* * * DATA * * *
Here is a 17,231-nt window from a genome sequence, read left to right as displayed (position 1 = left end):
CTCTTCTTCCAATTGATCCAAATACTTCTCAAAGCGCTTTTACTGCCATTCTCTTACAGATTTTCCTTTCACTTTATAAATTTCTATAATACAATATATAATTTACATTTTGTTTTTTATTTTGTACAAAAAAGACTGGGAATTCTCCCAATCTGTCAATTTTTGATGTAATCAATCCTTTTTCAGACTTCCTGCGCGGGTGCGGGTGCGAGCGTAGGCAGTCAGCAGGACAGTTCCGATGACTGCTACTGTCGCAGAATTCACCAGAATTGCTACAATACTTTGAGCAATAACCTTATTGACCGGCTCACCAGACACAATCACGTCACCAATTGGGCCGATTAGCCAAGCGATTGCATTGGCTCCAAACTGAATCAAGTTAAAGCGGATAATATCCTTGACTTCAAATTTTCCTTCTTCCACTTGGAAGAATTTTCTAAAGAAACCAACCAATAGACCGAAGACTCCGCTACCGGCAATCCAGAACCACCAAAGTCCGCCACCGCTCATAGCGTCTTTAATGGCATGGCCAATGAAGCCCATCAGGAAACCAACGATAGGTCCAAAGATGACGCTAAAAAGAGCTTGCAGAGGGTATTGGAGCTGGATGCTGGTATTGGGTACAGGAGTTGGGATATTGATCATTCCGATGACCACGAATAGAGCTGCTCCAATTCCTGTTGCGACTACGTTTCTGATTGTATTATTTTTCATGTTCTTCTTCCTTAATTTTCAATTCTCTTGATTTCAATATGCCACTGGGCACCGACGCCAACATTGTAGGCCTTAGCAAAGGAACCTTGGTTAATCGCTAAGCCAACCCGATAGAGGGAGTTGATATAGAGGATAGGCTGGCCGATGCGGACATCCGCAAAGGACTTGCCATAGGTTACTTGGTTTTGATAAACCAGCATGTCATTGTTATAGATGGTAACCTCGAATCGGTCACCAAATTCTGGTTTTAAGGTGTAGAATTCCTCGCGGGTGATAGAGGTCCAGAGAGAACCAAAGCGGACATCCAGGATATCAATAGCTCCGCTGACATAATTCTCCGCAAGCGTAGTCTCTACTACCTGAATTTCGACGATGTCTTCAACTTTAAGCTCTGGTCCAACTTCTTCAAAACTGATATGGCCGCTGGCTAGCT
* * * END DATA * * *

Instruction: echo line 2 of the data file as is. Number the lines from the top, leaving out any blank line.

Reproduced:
CTCTTCTTCCAATTGATCCAAATACTTCTCAAAGCGCTTTTACTGCCATTCTCTTACAGATTTTCCTTTCACTTTATAAATTTCTATAATACAATATATAATTTACATTTTGTTTTTTATTTTGTACAAAAAAGACTGGGAATTCTCCCAATCTGTCAATTTTTGATGTAATCAATCCTTTTTCAGACTTCCTGCGCGGGTGCGGGTGCGAGCGTAGGCAGTCAGCAGGACAGTTCCGATGACTGCTACTGTCGCAGAATTCACCAGAATTGCTACAATACTTTGAGCAATAACCTTATTGACCGGCTCACCAGACACAATCACGTCACCAATTGGGCCGATTAGCCAAGCGATTGCATTGGCTCCAAACTGAATCAAGTTAAAGCGGATAATATCCTTGACTTCAAATTTTCCTTCTTCCACTTGGAAGAATTTTCTAAAGAAACCAACCAATAGACCGAAGACTCCGCTACCGGCAATCCAGAACCACCAAAGTCCGCCACCGCTCATAGCGTCTTTAATGGCATGGCCAATGAAGCCCATCAGGAAACCAACGATAGGTCCAAAGATGACGCTAAAAAGAGCTTGCAGAGGGTATTGGAGCTGGATGCTGGTATTGGGTACAGGAGTTGGGATATTGATCATTCCGATGACCACGAATAGAGCTGCTCCAATTCCTGTTGCGACTACGTTTCTGATTGTATTATTTTTCATGTTCTTCTTCCTTAATTTTCAATTCTCTTGATTTCAATATGCCACTGGGCACCGACGCCAACATTGTAGGCCTTAGCAAAGGAACCTTGGTTAATCGCTAAGCCAACCCGATAGAGGGAGTTGATATAGAGGATAGGCTGGCCGATGCGGACATCCGCAAAGGACTTGCCATAGGTTACTTGGTTTTGATAAACCAGCATGTCATTGTTATAGATGGTAACCTCGAATCGGTCACCAAATTCTGGTTTTAAGGTGTAGAATTCCTCGCGGGTGATAGAGGTCCAGAGAGAACCAAAGCGGACATCCAGGATATCAATAGCTCCGCTGACATAATTCTCCGCAAGCGTAGTCTCTACTACCTGAATTTCGACGATGTCTTCAACTTTAAGCTCTGGTCCAACTTCTTCAAAACTGATATGGCCGCTGGCTAGCT